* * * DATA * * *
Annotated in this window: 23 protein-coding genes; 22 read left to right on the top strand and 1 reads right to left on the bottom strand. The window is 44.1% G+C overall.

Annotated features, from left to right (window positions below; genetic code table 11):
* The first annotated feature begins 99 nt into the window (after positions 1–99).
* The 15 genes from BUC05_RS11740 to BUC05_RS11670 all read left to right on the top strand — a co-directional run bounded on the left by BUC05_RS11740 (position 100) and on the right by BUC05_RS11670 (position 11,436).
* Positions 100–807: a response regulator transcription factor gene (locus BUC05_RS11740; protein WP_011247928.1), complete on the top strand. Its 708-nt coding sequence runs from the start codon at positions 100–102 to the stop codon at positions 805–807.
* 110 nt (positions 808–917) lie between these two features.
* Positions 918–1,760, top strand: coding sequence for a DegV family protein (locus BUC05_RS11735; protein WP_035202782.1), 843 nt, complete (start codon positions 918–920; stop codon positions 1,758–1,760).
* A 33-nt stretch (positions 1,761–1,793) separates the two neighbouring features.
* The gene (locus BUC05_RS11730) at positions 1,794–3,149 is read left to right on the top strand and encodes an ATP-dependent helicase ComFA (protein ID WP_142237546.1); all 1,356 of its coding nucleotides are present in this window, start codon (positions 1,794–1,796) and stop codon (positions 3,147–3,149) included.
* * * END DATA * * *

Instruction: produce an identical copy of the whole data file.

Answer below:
Annotated in this window: 23 protein-coding genes; 22 read left to right on the top strand and 1 reads right to left on the bottom strand. The window is 44.1% G+C overall.

Annotated features, from left to right (window positions below; genetic code table 11):
* The first annotated feature begins 99 nt into the window (after positions 1–99).
* The 15 genes from BUC05_RS11740 to BUC05_RS11670 all read left to right on the top strand — a co-directional run bounded on the left by BUC05_RS11740 (position 100) and on the right by BUC05_RS11670 (position 11,436).
* Positions 100–807: a response regulator transcription factor gene (locus BUC05_RS11740; protein WP_011247928.1), complete on the top strand. Its 708-nt coding sequence runs from the start codon at positions 100–102 to the stop codon at positions 805–807.
* 110 nt (positions 808–917) lie between these two features.
* Positions 918–1,760, top strand: coding sequence for a DegV family protein (locus BUC05_RS11735; protein WP_035202782.1), 843 nt, complete (start codon positions 918–920; stop codon positions 1,758–1,760).
* A 33-nt stretch (positions 1,761–1,793) separates the two neighbouring features.
* The gene (locus BUC05_RS11730) at positions 1,794–3,149 is read left to right on the top strand and encodes an ATP-dependent helicase ComFA (protein ID WP_142237546.1); all 1,356 of its coding nucleotides are present in this window, start codon (positions 1,794–1,796) and stop codon (positions 3,147–3,149) included.